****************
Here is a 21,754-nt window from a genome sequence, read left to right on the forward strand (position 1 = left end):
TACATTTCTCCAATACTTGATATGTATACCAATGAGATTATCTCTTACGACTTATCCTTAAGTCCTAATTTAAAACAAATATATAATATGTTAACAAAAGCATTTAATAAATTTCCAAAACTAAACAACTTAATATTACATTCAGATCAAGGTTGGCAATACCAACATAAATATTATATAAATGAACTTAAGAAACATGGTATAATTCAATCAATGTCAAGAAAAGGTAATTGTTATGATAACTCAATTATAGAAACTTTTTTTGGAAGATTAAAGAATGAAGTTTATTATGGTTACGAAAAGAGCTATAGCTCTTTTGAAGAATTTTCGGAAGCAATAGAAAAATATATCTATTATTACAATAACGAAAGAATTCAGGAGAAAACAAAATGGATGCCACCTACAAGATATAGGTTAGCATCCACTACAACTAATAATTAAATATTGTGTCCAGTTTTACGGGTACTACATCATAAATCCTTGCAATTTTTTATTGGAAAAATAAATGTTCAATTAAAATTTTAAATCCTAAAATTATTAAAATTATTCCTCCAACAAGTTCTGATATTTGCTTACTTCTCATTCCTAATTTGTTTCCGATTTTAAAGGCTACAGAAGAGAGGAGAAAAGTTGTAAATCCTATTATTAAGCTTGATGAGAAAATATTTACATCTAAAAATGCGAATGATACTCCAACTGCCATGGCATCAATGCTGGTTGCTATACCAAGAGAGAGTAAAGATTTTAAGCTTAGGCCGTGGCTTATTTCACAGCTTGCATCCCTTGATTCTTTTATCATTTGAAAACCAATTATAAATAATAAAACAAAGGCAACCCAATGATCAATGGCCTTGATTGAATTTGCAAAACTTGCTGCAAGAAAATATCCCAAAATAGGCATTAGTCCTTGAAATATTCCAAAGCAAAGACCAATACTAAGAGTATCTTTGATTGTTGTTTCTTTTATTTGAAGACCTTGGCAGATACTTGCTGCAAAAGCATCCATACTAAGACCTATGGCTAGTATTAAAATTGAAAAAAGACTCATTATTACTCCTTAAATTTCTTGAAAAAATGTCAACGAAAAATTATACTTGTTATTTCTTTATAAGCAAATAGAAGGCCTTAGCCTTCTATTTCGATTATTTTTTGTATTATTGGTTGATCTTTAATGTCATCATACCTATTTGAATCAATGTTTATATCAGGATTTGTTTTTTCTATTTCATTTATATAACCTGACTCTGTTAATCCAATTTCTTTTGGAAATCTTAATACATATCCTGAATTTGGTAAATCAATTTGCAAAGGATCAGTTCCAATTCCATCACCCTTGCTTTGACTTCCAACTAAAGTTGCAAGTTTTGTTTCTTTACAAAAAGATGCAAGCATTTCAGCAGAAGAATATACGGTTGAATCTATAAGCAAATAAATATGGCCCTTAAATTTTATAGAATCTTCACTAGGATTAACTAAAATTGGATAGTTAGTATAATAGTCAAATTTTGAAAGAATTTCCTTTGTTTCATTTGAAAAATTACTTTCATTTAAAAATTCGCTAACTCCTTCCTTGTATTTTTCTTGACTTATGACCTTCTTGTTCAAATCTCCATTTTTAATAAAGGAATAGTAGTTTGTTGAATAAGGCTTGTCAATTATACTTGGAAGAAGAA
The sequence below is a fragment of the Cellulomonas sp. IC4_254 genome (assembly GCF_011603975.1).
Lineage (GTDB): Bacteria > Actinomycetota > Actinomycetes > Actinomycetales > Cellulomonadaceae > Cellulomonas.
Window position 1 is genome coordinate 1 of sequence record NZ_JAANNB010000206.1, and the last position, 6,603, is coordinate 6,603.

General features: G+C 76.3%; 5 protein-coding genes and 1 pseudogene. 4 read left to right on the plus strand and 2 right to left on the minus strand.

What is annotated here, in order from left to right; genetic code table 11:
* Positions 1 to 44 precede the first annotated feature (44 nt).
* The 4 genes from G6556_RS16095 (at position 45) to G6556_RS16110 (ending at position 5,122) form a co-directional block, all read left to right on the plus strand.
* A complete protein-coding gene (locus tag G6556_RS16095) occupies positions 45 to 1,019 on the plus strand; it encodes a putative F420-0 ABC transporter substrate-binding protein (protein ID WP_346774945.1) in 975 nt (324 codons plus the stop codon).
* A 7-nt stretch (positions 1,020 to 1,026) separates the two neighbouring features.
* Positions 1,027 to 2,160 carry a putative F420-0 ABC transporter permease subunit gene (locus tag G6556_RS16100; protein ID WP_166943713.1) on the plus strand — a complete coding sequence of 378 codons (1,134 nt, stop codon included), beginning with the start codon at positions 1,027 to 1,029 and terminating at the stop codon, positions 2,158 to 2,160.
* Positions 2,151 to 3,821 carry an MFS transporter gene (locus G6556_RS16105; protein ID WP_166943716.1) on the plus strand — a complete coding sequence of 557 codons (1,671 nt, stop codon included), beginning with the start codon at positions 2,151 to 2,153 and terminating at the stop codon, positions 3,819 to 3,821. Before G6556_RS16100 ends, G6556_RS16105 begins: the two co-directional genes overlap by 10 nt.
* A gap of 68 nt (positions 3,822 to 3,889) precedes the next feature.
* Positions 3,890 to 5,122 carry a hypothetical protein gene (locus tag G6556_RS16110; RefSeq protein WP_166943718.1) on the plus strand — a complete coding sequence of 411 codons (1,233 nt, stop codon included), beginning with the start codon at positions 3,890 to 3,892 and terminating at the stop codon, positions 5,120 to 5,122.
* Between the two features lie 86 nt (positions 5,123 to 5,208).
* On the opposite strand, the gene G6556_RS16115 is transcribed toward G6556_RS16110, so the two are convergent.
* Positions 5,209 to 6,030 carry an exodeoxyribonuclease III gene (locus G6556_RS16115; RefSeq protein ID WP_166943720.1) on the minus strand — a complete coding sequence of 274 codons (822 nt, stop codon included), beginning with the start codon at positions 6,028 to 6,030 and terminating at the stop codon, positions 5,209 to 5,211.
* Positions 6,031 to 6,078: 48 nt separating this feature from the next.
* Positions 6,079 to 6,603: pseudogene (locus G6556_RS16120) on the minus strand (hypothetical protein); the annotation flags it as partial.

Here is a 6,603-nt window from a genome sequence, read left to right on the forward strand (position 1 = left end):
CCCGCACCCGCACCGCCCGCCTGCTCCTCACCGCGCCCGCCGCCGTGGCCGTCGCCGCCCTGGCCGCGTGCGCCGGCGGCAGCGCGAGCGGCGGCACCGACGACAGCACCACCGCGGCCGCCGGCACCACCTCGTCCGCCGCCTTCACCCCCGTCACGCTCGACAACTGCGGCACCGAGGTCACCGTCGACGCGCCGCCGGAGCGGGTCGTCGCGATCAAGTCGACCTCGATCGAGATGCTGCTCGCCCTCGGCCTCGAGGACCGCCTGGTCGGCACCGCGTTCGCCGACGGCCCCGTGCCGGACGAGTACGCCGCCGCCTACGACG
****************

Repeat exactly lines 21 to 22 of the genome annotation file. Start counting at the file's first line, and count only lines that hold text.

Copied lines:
Here is a 6,603-nt window from a genome sequence, read left to right on the forward strand (position 1 = left end):
CCCGCACCCGCACCGCCCGCCTGCTCCTCACCGCGCCCGCCGCCGTGGCCGTCGCCGCCCTGGCCGCGTGCGCCGGCGGCAGCGCGAGCGGCGGCACCGACGACAGCACCACCGCGGCCGCCGGCACCACCTCGTCCGCCGCCTTCACCCCCGTCACGCTCGACAACTGCGGCACCGAGGTCACCGTCGACGCGCCGCCGGAGCGGGTCGTCGCGATCAAGTCGACCTCGATCGAGATGCTGCTCGCCCTCGGCCTCGAGGACCGCCTGGTCGGCACCGCGTTCGCCGACGGCCCCGTGCCGGACGAGTACGCCGCCGCCTACGACG